Mac Musings

The June 2009 17" MacBook Pro Value Equation

Dan Knight - 2009.06.11 - Tip Jar

Apple made some significant changes to the 17" MacBook Pro design when it announced the new model with unibody construction in January. The June 2009 revision is a bit faster and has a larger hard drive - and it retails for a bit less.

17" Unibody MacBook Pro
17" Unibody MacBook Pro

We have the same 4 GB of RAM (8 GB maximum), same dual graphics processors, and a faster version of the same CPU.

In terms of raw processing power, 2.8 GHz isn't a big step up from 2.66 GHz - everything else being equal, it's only 5.25% faster. That won't have a big impact on productivity, but it will help a bit. (For productivity mavens, there's a 3.06 GHz option. That's 9.3% more speed than the stock CPU at a $300 premium.)

And for serious designers, the 17" Unibody MacBook Pro is Apple's only notebook with an anti-glare option. It's probably worth the extra $50.

The most controversial feature of the 17" Unibody MacBook Pro is the battery. It packs a stunning 8 hour charge, enough to get through an entire workday. But to stuff that much power into the computer, Apple chose to build the battery into the computer; it's not user replaceable - a feature all MacBook Pro models now share.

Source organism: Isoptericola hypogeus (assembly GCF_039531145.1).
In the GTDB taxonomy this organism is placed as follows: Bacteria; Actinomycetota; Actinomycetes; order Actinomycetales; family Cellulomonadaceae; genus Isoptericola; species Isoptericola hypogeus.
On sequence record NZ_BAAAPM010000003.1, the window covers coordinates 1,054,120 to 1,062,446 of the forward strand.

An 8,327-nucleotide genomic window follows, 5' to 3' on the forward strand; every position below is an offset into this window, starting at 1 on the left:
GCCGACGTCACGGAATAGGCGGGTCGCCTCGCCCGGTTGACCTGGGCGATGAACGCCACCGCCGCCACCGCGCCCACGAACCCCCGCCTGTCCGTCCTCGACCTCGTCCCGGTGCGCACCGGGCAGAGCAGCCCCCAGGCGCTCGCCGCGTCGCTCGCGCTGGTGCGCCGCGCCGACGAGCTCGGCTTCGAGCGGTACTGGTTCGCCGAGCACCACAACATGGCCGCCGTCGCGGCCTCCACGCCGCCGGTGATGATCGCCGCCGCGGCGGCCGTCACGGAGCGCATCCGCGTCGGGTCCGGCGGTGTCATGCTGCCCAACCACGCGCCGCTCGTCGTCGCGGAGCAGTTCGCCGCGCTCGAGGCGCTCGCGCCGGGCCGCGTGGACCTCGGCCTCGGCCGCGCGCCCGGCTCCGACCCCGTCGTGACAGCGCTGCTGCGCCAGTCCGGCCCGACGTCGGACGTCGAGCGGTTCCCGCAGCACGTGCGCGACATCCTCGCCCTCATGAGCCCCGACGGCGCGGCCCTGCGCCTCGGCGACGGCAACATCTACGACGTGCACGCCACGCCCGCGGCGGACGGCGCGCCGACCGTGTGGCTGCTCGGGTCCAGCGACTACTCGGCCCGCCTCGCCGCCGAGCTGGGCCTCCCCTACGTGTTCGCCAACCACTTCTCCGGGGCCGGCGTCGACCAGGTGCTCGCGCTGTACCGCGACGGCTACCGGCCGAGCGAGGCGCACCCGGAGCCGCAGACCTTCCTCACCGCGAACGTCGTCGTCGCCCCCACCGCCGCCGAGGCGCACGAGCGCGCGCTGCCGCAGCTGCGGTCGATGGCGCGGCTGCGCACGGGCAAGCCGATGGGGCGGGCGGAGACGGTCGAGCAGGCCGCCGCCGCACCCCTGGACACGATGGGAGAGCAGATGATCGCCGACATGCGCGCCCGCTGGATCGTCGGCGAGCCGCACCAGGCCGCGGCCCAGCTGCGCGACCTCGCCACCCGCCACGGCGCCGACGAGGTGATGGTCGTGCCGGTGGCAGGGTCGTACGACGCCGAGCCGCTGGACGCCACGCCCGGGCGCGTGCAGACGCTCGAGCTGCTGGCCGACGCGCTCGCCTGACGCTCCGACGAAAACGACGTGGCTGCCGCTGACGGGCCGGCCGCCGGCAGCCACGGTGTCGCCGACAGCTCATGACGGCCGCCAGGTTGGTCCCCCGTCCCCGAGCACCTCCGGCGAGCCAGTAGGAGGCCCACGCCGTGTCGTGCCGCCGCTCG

Close-out Pricing on the Old

Apple dealers need to clear out old inventory to make room for the new model. Here are today's best deals:

  • 2.66 GHz Unibody, $2,200 shipped
  • 2.8 GHz Unibody, $2,249 shipped

You're paying about 2.5% more for over 5% more speed - pretty much a no-brainer.

Comparing that with refurbished pricing ($1,949 from Apple), the value equation goes the other way with a 15% difference in price for a 5% faster machine. While they last, get your refurbs!

New vs. Used

Used 17" MBP machines are fairly rare, but they are priced to sell. From the 17" MacBook Pro price tracker, updated today, the best deals are:

  • 2.16 GHz Core Duo, $1,190 shipped
  • 2.5 GHz Core 2, $1,350

Granted, these are slower and have a lower screen resolution than the latest 17-inchers, but these prices are in the same ballpart as used 15-inchers. If you want the big screen on a budget, these are two hot deals.

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Dan Knight has been using Macs since 1986, sold Macs for several years, supported them for many more years, and has been publishing Low End Mac since April 1997. If you find Dan's articles helpful, please consider making a donation to his tip jar.

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